Sunday, March 9, 2008

whale facts

Humpback Whale

Average Length: (Adult) 35-50 ft (Newborn) 13-16 ft
Average Weight: (Adult) 23-30 tons (Birth) 1-2 tons
Population: 18,000-20,000 (2002 figure)
Lifespan: estimated to be around 40 years (1998 figure)
Threats: Caught in fishing nets, human disturbance, and being tangled in marine pollution
The flukes (tails) have a distinct pattern on the underside, much like our fingerprints
The humpback whale breaches more frequently than other baleen whales
The Pacific humpback's pectoral fins are white underneath & black on top..
The Atlantic humpback's pectoral fins are white on both sides- which makes it easier for us to see them
While in their breeding grounds- the whales do NOT eat!
Some humpbacks feed in the Southern Ocean and go north to their reproductive areas!
Can stay underwater for 30 minutes but often dives for much shorter periods of time, usually 5 to 10 minutes
Humpbacks emit high frequency "clicks" reaching 30,000 Hz
The males produce, in frequencies between 20 and 9,000 Hz, songs that are the longest and the most varied in all the animal kingdom, with repeated sequences about 15 minutes long
When they are in cold waters, the humpback whale eats 2 tons of fish and planktonic crustaceans a day, in 2 to 4 meals
Where to Look (Summer): Alaska, Cape Cod, Vancouver (B.C.), ...
Where to Look (Winter): Dominican Republic, Turks & Caicos Islands , Hawaii, Costa Rica, Tonga, ...

Orca Whale

Average Length: (Adult) 18-32 ft (Newborn) 7-8 ft
Average Weight: (Adult) 2.6-9 tons (Birth) 395 lbs
Nicknames: Killer whale, blackfish, grampus
Diet: "opportunistic"- the orca is one of the ocean's top predators (see below)
Range: All oceans of the world
Threats: Capture for public display, hunting, pollution
The largest member of the dolphin family
There is no known case of a wild orca ever killing a human
Orcas stay in long-term social groups, or pods, for life (group size: 3-25)
Orcas can be reliably seen on tours around Vancouver Island, off Antarctica, Norway, and Iceland, and occasionally in many other areas
Orcas can travel at up to 34 mph (55 km/h)
There are 2 'genetically' distinct forms of orcas, known as "transients" and "residents"
A versatile predator and has one of the most varied diets of all cetaceans. It is known to eat anything from squid, fish, and birds to sea turtles, seals, and dolphins; it will even tackle animals as large as Blue Whales!
Gestation period is thought to be 12-16 months, with most calves born between October and March
Where to Look: One of the most wide-ranging mammals on earth, though distribution is patchy. Seen more often in cooler waters than in the tropics and subtropics.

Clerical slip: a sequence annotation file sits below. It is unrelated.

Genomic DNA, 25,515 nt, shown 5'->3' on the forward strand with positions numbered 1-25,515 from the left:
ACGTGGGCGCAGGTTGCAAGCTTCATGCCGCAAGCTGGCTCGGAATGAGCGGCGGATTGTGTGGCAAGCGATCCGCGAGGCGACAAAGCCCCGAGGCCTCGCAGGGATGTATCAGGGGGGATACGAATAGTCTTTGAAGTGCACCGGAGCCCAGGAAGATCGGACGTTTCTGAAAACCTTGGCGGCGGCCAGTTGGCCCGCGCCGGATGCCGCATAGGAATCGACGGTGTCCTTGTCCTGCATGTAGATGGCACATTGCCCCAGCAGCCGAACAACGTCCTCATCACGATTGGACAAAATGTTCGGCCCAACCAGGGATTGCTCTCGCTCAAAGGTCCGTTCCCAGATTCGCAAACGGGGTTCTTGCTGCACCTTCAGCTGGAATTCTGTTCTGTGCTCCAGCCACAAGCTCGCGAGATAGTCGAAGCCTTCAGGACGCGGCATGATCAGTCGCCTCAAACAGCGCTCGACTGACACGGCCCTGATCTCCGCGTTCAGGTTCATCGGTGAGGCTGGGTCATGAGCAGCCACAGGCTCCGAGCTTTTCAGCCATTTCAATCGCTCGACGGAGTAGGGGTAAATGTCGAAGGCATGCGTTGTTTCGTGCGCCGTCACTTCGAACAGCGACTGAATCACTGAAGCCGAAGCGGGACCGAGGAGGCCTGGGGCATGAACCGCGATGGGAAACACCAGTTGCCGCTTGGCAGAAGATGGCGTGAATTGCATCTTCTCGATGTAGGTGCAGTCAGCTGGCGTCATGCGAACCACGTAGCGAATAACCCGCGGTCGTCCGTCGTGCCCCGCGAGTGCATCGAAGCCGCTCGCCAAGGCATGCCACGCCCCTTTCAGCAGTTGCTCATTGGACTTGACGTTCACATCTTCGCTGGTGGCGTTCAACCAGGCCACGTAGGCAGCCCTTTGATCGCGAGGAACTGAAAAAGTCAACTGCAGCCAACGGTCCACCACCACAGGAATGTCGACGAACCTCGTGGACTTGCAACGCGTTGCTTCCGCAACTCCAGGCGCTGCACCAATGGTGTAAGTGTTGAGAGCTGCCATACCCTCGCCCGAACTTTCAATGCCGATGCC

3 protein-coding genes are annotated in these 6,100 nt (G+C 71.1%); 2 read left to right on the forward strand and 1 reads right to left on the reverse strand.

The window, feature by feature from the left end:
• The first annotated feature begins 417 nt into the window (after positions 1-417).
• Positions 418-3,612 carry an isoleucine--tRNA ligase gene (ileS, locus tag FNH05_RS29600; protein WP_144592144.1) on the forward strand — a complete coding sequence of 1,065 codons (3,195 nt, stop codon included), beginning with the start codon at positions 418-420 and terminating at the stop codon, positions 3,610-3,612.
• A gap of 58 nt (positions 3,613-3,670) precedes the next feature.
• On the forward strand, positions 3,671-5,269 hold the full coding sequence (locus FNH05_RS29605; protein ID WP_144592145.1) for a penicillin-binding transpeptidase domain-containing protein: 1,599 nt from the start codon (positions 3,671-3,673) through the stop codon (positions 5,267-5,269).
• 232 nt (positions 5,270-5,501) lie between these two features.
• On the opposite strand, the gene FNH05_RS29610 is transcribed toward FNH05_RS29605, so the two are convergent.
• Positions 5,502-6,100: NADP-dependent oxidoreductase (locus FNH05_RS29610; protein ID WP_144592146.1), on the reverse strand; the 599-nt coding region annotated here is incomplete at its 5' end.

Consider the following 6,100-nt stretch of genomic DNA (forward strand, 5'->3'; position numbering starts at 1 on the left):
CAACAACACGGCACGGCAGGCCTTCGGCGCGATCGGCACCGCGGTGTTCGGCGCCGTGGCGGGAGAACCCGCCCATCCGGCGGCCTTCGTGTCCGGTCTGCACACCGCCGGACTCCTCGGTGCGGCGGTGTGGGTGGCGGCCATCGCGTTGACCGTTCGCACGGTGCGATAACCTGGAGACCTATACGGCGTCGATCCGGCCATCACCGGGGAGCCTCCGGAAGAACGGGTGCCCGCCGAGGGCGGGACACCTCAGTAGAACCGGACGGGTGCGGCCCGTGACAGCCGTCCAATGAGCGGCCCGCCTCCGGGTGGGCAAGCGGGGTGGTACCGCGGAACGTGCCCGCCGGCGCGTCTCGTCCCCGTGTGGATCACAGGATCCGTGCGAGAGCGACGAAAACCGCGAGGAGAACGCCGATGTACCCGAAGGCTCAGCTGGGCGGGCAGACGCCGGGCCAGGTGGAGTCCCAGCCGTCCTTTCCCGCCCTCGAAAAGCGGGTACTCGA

Gray Whale

Average Length: (Male) 43 ft (Female) 41 ft (Newborn) 15 ft
Average Weight: (Adult) 26 tons (Birth) 1,500 lbs
Nicknames: Mussel digger, hard head, devil fish, gray back
Group size: Generally 1-3; traveling groups can contain up to 16; hundreds can gather in good feeding conditions
Lifespan: between 30 and 40 years, but may even be up to 60 years
Gray whales are messy eaters
Only whale that is known to feed often in the sand and mud ("bottom feeder")... feeding on shellfish, crabs and worms
Each year, gray whales (only found in the North Pacific ocean) make the 12,400 mile round trip between Mexico and Alaska
The cruising speed during migration is about 1 to 3 miles per hour
Eastern Pacific gray whales, nearly extinct in the late nineteenth century, are now thought to number more than 20,000 (1998 figure)
Young gray whales are often 'friendly', coming to the side of boats and even lifting them out of the water
Pregnant females give birth to single calves just before or soon after arriving at the breeding lagoons; beginning in late December
Gestation period is about 13.5 months, with approximately 2 years between pregnancies
Where to Look: Found in Arctic feeding grounds April to November, and in Mexican breeding grounds December to April. Migrates south October to February, and north February to July.

Blue Whale

The largest living creature on Earth!
The record appears to be at least 110 feet long and a weight of 209 tons (It was a female)
Average Length: (Male) 82 ft (Female) 85 ft (Birth) 19 1/2 ft
Average Weight: (Adult) 100-120 tons (Newborn) 2.5-4 tons
Population: low thousands (2002 figure)
Diet: Krill and Fish
Range: All oceans of the world
Lifespan: More than 80 years
Threats: Loss of food, pollution
A blue whale drinks 50-150 gallons of milk a day, adding about 8 pounds of weight per hour, or 200 pounds a day
At about 8 months of age, when the calf is weened, it can measure close to 50 feet long and weigh about 50,000 pounds
At sea, blue whales usually feed alone or in pairs, often widely spaced
A blue whale's "blow" can reach as high as 30 feet!
During the feeding period, a blue whale can ingest 4 tons of krill a day. They feed at the beginning and the end of the night at a depth of at least 130 feet (40 m).
Pre-whaling population estimates were over 350,000 blue whales, but up to 99% of blue whales were killed during whaling efforts
Blue whales have no known predators (other than humans during the whaling years)
By the 1950s, blue whales were endangered

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